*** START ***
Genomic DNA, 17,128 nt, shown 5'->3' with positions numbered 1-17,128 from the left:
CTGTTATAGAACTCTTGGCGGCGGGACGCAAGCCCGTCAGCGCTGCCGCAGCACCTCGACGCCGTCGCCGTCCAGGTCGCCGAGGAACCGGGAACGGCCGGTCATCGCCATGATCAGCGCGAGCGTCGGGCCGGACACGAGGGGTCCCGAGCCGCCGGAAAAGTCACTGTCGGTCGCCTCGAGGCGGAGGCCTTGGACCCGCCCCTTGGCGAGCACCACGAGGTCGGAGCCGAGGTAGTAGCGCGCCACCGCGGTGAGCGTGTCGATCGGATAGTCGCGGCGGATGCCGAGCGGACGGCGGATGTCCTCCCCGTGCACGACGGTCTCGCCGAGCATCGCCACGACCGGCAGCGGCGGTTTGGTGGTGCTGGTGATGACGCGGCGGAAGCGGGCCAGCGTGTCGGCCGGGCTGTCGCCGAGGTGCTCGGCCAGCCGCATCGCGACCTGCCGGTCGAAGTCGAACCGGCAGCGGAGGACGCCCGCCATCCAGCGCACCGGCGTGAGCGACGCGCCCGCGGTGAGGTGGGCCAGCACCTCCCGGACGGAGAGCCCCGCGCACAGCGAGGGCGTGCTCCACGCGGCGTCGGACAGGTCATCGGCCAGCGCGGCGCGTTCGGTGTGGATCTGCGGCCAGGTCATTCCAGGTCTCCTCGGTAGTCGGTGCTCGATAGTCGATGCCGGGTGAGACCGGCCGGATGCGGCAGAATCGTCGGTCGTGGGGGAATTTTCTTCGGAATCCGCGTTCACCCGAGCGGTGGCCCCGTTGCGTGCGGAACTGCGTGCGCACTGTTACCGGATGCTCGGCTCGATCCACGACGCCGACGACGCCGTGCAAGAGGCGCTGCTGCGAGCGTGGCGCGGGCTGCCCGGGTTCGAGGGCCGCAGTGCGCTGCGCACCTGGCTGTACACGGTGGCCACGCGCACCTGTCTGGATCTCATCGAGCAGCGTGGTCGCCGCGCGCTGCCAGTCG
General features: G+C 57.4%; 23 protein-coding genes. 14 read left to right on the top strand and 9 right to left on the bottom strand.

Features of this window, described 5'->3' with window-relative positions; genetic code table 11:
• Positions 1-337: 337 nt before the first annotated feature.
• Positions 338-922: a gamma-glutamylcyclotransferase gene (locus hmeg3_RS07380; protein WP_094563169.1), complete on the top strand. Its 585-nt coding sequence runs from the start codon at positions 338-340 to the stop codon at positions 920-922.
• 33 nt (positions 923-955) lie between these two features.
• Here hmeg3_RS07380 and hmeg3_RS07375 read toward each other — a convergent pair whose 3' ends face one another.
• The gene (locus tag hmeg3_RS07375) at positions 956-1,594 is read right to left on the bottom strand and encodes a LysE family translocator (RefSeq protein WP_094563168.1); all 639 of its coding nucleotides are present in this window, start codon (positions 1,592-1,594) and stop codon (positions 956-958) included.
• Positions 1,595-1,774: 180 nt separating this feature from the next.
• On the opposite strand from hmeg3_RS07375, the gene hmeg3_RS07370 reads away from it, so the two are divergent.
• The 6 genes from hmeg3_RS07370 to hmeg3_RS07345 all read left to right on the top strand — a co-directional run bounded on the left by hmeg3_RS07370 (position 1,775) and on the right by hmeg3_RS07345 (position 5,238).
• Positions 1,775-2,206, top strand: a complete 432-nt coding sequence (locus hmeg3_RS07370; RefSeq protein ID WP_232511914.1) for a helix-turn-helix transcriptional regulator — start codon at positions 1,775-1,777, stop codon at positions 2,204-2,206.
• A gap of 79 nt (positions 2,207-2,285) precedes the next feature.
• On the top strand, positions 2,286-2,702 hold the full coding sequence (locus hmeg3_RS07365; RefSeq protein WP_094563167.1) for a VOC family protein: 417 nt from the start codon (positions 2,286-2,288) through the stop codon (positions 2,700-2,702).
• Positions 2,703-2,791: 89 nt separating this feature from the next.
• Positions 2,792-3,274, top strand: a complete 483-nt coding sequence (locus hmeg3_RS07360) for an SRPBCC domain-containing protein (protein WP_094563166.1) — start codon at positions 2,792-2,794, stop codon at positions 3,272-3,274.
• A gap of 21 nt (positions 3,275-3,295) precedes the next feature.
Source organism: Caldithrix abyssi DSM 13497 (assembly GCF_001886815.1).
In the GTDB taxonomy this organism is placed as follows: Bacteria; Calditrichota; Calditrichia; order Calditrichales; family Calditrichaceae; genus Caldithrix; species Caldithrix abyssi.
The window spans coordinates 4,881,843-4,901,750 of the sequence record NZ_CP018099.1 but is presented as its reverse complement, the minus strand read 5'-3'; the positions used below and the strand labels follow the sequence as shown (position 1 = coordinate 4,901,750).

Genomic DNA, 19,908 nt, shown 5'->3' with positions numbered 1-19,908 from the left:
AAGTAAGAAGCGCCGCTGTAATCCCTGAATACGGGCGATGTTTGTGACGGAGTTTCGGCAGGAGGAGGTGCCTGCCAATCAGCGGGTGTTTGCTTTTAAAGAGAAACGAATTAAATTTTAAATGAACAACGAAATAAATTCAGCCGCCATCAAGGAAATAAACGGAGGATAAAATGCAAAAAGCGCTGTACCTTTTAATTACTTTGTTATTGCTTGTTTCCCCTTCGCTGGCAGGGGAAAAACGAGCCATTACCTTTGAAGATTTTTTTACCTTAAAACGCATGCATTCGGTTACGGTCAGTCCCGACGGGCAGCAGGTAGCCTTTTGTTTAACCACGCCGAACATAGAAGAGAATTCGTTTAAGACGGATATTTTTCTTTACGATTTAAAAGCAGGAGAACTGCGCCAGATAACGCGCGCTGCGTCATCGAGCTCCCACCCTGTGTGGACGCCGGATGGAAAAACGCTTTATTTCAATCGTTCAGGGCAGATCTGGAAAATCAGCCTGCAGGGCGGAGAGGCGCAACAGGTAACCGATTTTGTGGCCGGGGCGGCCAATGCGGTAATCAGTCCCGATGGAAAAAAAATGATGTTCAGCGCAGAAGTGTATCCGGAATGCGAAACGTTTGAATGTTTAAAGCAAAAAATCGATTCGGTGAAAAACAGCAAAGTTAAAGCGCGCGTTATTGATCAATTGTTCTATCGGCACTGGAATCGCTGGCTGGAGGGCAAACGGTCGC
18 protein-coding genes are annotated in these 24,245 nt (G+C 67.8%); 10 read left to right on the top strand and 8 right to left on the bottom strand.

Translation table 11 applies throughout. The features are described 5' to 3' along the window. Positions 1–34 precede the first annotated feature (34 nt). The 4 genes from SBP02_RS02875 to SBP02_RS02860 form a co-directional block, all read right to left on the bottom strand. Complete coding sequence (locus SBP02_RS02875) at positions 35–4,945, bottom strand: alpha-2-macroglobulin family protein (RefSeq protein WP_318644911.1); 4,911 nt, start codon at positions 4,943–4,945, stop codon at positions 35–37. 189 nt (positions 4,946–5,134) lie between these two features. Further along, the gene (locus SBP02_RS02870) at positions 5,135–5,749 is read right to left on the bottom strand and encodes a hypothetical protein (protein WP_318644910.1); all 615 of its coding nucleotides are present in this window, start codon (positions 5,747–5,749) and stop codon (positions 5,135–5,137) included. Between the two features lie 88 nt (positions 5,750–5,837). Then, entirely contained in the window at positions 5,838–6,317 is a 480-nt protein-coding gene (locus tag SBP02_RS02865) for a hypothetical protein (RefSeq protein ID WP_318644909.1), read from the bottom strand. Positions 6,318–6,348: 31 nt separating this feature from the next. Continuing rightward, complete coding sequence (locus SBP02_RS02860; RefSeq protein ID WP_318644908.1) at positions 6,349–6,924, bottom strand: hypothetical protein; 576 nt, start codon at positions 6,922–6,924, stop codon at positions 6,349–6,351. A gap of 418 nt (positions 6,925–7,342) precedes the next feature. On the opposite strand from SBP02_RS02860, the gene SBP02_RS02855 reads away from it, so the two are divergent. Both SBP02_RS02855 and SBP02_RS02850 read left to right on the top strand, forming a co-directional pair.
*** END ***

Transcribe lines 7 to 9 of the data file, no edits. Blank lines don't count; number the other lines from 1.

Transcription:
• 33 nt (positions 923-955) lie between these two features.
• Here hmeg3_RS07380 and hmeg3_RS07375 read toward each other — a convergent pair whose 3' ends face one another.
• The gene (locus tag hmeg3_RS07375) at positions 956-1,594 is read right to left on the bottom strand and encodes a LysE family translocator (RefSeq protein WP_094563168.1); all 639 of its coding nucleotides are present in this window, start codon (positions 1,592-1,594) and stop codon (positions 956-958) included.